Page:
G20 Summit: An exhibition on democracy with specialised speakers, AI-enabled avatars

- September 9, 2023
| By : Mohd Shehwaaz Khan |

The objective of this exhibition is to convey to the world that democracy has deep-rooted historical and cultural origins in India

The replica of Dancing Girl stands is 5 feet tall and weighs 120 kg, while the original object measures a mere 10.5 cm

Tagbin, in collaboration with the Ministry of Culture, is hosting a special exhibition highlighting India’s democratic traditions titled ‘Bharat: Mother of Democracy’ that will greet the heads of states and other invitees at the G20 summit. The exhibition is being held from September 8-10 in the foyer area of Hall 14, Pragati Maidan.

“We have put technology exhibits in three different areas. In one of the exhibits among the three, we have tried to capture the essence of Indian democracy through different technical concepts,” says Ankit Sinha, co-founder and Chief Technology Officer (CTO) of Tagbin.

“One of the special aspects of this exhibit is that it has directional speakers. These specialised speakers are designed to project audio in a conical area, ensuring that only one person at a time, standing within the designated area, can hear the audio content clearly. This audio solution enhances the overall visitor experience at the exhibition,” he added.

The primary objective of this exhibition is to convey to the world that democracy has deep-rooted historical and cultural origins in India, he said.

Leveraging state-of-the-art technology, Tagbin has ensured that the exhibition aims to enlighten visitors about India’s profound democratic heritage.

At the entry of the exhibition, an innovative AI Holobox provides personalised greetings to the delegates and other VIPs.

The AI Holobox takes the form of an AI avatar and employs advanced voice cloning technology to generate a real person’s voice to welcome incoming individuals. Notably, it utilises sophisticated face recognition capabilities to identify individuals, offering tailored greetings based on their identity.

“This is the first time in India that an AI avatar, who can talk to you in a very personalised way, will be greeting the visitors,” Sinha said.

“The audio is presented in 16 global languages, including English, French Mandarin, Italian, Korean and Japanese.”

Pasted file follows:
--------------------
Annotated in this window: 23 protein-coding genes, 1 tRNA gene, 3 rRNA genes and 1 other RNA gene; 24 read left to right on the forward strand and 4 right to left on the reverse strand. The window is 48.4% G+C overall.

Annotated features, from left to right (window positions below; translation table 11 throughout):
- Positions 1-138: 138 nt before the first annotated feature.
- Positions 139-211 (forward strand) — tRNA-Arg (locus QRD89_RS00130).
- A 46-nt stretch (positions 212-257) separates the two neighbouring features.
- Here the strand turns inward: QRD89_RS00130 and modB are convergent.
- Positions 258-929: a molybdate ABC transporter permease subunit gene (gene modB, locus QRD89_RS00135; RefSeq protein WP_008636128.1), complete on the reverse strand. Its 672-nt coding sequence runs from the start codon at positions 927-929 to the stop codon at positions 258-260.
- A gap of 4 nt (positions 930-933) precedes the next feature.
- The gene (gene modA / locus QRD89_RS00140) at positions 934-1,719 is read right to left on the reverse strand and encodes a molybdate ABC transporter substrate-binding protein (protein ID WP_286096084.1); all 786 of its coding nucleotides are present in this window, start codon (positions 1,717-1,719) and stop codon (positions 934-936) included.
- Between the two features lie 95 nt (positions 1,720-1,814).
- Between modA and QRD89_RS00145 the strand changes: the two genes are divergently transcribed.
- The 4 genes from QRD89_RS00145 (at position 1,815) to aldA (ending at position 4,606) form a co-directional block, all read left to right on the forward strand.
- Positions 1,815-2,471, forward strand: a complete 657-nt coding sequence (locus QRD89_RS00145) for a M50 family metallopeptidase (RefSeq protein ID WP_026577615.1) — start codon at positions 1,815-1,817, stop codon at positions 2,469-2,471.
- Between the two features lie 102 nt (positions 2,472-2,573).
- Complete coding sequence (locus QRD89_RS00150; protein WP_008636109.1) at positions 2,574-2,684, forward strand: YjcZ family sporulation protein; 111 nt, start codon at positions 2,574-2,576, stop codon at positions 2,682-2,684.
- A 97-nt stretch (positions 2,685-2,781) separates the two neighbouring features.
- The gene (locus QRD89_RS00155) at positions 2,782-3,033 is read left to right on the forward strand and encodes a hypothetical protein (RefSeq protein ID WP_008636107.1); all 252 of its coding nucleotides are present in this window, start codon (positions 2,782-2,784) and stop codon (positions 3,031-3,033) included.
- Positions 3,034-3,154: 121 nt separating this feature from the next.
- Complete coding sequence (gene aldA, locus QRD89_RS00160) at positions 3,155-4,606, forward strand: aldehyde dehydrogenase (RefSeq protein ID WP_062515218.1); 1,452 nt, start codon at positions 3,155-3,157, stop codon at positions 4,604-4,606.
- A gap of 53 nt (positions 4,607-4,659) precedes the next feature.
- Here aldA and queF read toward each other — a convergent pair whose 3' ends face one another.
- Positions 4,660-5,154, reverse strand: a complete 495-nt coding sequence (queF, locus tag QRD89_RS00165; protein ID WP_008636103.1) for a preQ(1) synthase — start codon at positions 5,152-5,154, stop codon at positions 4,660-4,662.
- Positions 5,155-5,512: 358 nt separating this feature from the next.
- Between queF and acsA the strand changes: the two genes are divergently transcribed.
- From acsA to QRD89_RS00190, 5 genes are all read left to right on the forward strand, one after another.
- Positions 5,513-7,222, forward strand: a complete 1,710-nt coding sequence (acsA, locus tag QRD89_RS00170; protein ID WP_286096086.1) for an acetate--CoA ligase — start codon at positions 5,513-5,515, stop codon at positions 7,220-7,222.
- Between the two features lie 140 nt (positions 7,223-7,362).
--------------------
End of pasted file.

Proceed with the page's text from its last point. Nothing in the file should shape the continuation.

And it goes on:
Even if a person is not recognised, they can receive a warm welcome with a predefined text, such as ‘Namaste’.

Moreover, when visitors provide their details, the AI Holobox performs real-time generation and speech synthesis.

At the heart of the exhibition stands a rotating sculpture of the Dancing Girl from the Indus Valley Civilisation, elevated on a podium in the centre of the hall. Informative kiosks placed alongside the sculpture provide detailed descriptions of the same.

The three exhibits have 26 interactive panels that cover a wide array of topics, including 7,000 years of democratic ethos and a comprehensive history of India.

The content for these 26 kiosks has been crafted using AI technology. These kiosks have been strategically arranged in a line.

“For instance, there is a set-up that explores the journey of digital India. We have put up a cycle in front of a big screen. In this set up, visitors will get to know about the transformation of India digital as they peddle the cycle,” Sinha said.

The information shared on the screen revolves around Aadhar card, UPI, bank transaction, economic digitization and how they are helping the country.

“The ‘Mother of Democracy’ exhibition highlights this illustrious legacy of Indian values and much more. By harnessing the power of AI and emerging technologies, we’ve created an immersive experience like no other. This exhibition transcends traditional showcases; it’s a dynamic narrative of India’s democratic legacy,” says Saurav Bhaik, founder and CEO of Tagbin.